Rules for Good Coding Style

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August 23, 2021

Rules for good coding style

I started this with the idea of writing a blog about “Rules for good RPG coding style”, I was discussing this with an old friend and colleague yesterday. He moved away from the AS400 machine, just as it was being replaced with the old iSeries machine. He’s now spent nearly twenty years working in the Windows programming world and we had some fun comparing, mocking and arguing about our different styles of programing.

The misconceptions he had, were mainly because he left the IBM world back in the days of OPM programming style.

OPM vs ILE

OPM Original Programming Model is the name that IBM uses to denote the old RPG3 and RPG400 versions of RPG where any given program was written and compiled as one executable object. This lead to large programs with multiple subroutines, often repeating code used in other OPM programs.

With the death of the AS/400 and the release of the IBM iSeries hardware, the new version of RPG had some ground shaking changes called ILE:

ILE Integrated Language Environment is the name that IBM uses to denote the newer RPGLE versions of RPG where any given program is consider a *MODULE. We break logic down into separate compiled models and then create a *PGM which binds all these modules together. Any individual *MODULE can be bound into different *ILE programs

Obvious benefits of ILE are that we can make a change to any given module and then simply update the various programs that use to have that new logic immediately available within those programs.

Good RPG Coding style
Good RPG Coding style

And shhhhh – this is very very similar the the code functions that have been in the windows world for ever.

Good organization of any programs source code, using meaningful variable names will help readability, and using code comments will help the reader understand what the program is doing. This much is obvious.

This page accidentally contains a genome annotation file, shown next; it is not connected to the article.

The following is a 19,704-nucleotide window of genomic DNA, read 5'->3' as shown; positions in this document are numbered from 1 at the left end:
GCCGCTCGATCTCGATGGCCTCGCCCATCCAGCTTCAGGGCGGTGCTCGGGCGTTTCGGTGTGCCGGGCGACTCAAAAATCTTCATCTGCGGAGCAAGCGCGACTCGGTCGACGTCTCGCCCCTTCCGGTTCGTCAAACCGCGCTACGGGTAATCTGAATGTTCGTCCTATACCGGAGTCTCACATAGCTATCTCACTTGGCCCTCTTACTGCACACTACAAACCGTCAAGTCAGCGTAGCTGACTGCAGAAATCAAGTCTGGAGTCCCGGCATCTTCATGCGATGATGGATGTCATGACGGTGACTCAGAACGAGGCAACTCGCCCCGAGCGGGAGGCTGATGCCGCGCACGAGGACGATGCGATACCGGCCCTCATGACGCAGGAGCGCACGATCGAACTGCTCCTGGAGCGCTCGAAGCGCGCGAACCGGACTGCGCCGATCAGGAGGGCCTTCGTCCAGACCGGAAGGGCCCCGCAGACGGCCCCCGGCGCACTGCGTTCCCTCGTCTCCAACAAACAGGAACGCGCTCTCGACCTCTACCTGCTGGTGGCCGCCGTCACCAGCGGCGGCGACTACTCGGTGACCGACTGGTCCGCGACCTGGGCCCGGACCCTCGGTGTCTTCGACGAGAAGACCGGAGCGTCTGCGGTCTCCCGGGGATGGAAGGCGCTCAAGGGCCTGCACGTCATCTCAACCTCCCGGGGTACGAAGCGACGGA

After enjoying our programming style joust we came up with 5 qualities that we both focus on when writing code

5 rules for good code

  • Source code must be easy to understand and maintain
  • Small re-useable code blocks that do one job
  • Clear common variable ‘naming standards’
  • Source comments are good – but only if they describe functions not what a function is doing (ie: saying “read file” is useless but “read order header to find order date” is useful)
  • indent code to make IF/DO loops easily readable

We couldn’t agree on MOD MARKS.

Mod Mark to comment every line that is changed

I used to leave a modification mark on every line of code I changed. This leads to huge blocks of code with my mod-mark (NJL01 for example) on every single line. The problem with this technique is that over time, as those sections of code are changed, enhanced or removed by other programmers, with their own mod-marks, the code can become unreadable.

Over zealous mod-marks can have the opposite effect of “making code readable”

Nowadays I prefer to leave a description in the header of the program and then a comment block on or near the code I am changing, describing the change. Then I rely on my change management tool to show versions before or after my changes.

Rules for Good Coding Style 1
Header comment describing the code change

I’ve also adopted a technique which is a bit HTML’ish

I like to add a start of change comment <NJL01> and an end change </NJL01>

Rules for Good Coding Style 2
Code block with changes in it

But, as always, I’m open to be convinced of a new/better/cleaner technique 🙂

NickLitten


IBM i Software Developer, Digital Dad, AS400 Anarchist, RPG Modernizer, Shameless Trekkie, Belligerent Nerd, Englishman Abroad and Passionate Eater of Cheese and Biscuits. Nick Litten Dot Com is a mixture of blog posts that can be sometimes serious, frequently playful and probably down-right pointless all in the space of a day. Enjoy your stay, feel free to comment and remember: If at first you don't succeed then skydiving probably isn't a hobby you should look into.

Nick Litten

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